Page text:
Figure 1
figure 1

(a) Trident compass model 9001, surgical skin marker pen and ruler; (b) Demonstration of the marking of point A; (c) Geometric fundamentals.

Precision and accuracy assessment

A normal skull CT was randomly selected. A head phantom was printed from this CT image on a Z-Corp Model 310 Rapid Prototyping System. 12 self-adhesive fiducials were attached to the phantom’s surface and a phantom CT scan was acquired. Coordinates of the two reference points and of the 12 fiducials were then obtained. The app returned the measurement of the opening of the compass in order to mark an "x" at the point of interest (Fig. 2). Two independent neurosurgeons marked the 12 points each. The main error metric for neuronavigation systems is the target registration error (TRE), which, in this case, is the distance between the marked point and the intended target. We calculated the TRE using a millimeter paper, where the center corresponds to the target (fiducial center).

Figure 2
figure 2

(a) Neurokeypoint app screenshot; (b) Horos 1.1.7 software screenshot showing the 3D reconstruction based on phantom CT scan with self-adhesive fiducials; (c) the app returned the measurement of the opening of the compass in order to mark an "x" at the point of interest over phantom surface.


This is a convenience sample, with prospective data collection. The patients who participated in the study were those who were submitted to neurosurgical treatment from September 2016 to June 2020 and who underwent adequate preoperative image examination for surgical planning. The exclusion factor was the unavailability of the DICOM file. The project was approved by the Ethics and Research Committee.

Statistical methodology

We used mean TRE as the measurement of accuracy, as well as the dispersion measure for assessing precision. The systematic error assessment was calculated using a Bland Altman plot. Data analysis were performed using the Statistical Package for the Social Sciences (SPSS), version 20 (Chicago, IL, USA).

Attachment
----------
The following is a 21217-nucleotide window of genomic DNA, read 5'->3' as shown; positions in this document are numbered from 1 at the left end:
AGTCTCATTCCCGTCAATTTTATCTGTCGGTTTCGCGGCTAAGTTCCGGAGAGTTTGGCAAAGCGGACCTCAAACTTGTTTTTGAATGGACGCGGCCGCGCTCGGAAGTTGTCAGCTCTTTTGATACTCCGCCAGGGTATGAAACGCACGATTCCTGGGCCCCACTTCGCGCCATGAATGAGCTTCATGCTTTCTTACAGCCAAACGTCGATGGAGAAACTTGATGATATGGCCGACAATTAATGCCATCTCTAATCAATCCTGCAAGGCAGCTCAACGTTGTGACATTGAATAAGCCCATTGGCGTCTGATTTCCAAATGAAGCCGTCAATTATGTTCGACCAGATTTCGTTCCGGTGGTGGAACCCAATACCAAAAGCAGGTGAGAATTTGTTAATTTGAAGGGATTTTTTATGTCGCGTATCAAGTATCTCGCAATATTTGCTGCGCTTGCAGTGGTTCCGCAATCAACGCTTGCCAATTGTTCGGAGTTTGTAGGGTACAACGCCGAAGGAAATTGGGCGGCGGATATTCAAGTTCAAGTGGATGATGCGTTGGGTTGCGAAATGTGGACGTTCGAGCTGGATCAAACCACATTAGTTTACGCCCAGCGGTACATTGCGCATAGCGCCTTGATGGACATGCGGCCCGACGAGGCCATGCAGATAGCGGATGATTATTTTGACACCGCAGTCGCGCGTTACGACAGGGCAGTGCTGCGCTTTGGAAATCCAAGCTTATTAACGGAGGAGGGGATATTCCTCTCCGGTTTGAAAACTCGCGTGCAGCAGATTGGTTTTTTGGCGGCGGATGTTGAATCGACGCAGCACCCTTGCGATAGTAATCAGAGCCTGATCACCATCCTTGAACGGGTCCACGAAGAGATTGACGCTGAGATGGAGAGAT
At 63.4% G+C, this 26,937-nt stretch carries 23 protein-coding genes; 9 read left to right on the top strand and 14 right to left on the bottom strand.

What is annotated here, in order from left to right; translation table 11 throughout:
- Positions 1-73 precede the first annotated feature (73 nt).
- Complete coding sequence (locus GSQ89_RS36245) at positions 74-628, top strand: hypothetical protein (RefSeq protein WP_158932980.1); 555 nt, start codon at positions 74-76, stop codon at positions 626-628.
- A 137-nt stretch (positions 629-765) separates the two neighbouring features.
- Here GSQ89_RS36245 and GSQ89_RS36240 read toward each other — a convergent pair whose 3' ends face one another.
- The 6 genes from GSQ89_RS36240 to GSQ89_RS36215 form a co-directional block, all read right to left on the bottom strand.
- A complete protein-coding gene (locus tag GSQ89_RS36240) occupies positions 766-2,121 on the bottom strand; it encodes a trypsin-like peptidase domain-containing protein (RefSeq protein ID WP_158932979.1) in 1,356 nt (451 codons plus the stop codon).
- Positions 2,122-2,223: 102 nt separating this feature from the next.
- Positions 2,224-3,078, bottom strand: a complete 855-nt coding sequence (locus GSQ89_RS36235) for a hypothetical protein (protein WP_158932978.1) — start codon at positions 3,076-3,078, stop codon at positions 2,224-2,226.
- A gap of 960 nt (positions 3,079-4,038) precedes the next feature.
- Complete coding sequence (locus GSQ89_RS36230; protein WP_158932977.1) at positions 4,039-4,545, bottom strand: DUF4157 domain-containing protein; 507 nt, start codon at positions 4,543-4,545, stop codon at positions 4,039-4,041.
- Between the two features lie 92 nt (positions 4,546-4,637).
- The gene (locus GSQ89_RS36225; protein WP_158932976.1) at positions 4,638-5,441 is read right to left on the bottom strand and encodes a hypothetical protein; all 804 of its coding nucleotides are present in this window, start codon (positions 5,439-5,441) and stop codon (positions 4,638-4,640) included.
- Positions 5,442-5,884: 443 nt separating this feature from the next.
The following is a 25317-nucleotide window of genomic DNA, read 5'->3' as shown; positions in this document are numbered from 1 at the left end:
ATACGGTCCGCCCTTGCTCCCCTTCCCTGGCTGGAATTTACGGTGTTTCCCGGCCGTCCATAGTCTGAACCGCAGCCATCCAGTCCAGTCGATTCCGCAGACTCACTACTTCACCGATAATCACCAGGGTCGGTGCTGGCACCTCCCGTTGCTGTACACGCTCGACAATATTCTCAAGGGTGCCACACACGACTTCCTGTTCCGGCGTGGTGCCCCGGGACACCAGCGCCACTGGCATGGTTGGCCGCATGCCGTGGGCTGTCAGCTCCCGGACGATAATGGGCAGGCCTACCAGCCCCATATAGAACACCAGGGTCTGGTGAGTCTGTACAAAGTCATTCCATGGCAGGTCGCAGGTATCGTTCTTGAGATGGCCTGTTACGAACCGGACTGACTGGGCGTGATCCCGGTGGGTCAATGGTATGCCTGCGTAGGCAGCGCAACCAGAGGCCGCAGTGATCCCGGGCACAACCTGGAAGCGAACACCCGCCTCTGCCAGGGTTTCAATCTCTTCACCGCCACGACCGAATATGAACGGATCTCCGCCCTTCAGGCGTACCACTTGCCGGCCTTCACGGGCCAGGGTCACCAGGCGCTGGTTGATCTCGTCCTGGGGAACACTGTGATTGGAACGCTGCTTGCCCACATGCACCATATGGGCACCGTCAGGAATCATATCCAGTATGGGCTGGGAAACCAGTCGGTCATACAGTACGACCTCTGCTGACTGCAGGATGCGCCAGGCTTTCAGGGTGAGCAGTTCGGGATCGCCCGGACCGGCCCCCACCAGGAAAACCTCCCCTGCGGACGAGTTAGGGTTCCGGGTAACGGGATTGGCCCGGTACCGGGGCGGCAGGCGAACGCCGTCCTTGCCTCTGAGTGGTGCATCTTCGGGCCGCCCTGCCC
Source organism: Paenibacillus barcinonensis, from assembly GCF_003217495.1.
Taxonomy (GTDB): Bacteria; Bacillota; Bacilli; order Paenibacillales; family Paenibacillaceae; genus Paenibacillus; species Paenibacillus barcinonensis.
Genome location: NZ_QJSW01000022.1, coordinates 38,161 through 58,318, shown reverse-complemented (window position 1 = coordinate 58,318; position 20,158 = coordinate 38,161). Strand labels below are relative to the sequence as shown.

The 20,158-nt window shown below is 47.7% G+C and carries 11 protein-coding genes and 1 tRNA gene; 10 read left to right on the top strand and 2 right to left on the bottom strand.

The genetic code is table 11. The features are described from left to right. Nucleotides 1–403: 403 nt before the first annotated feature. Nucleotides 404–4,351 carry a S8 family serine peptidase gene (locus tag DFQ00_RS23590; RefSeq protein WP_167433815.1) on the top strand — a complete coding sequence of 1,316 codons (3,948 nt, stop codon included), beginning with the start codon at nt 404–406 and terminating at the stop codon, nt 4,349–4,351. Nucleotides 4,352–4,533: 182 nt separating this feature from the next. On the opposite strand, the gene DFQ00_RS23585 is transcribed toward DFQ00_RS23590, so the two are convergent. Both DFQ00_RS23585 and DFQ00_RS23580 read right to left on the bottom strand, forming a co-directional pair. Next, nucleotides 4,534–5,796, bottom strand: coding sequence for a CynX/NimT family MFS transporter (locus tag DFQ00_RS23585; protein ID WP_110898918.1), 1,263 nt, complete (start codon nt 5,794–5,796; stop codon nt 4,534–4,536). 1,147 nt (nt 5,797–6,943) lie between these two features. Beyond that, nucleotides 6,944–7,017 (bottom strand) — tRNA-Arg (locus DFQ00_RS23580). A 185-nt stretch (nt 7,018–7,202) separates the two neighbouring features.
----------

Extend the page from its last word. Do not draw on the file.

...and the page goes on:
Ethics approval

All procedures performed in studies involving human participants were in accordance with the ethical standards of the institutional and/or national research committee and with the 1964 Helsinki declaration and its later amendments or comparable ethical standards. The study was approved by the Intitutional Review Board of Universidade Federal de São Paulo (CAAE 57546416.6.0000.5505).

Informed consent

Informed consent was obtained from almost all individual participants included in the study. Those not capable of giving their own consent due to decreased level of consciousness were also included in the study if written informed consent was obtained from the respective legal guardians.

Consent for publication

The authors affirm that human research participants provided informed consent for publication.


The app was successfully developed for both Android and iOS, and it maintained a stable operation on both mobile platforms. Both evaluators marked the frontal, temporal, and parietal targets with a difference of less than 5 mm from the corresponding intended point, in all cases, without statistically significant difference between locations. The overall mean TRE was 1.6 ± 1.0 mm. The mean accuracy was 1.5 ± 0.8 for neurosurgeon 1 and 1.7 ± 1.1 mm for neurosurgeon 2, with no statistically significant difference between them (p = 0.458). There was also no relevant difference between the test and the re-test (1.7 ± 1.1 vs 1.4 ± 0.9, p = 0.340). The use of fiducials in clinical cases can improve accuracy since it minimizes an important source of variability, which is the identification of reference points. The Bland Altman graph allows assessing the absence of systematic error among the evaluators, as well as the acceptable limit of the agreement (Fig. 3).

Figure 3
figure 3

Bland Altman plot (inter-evaluators).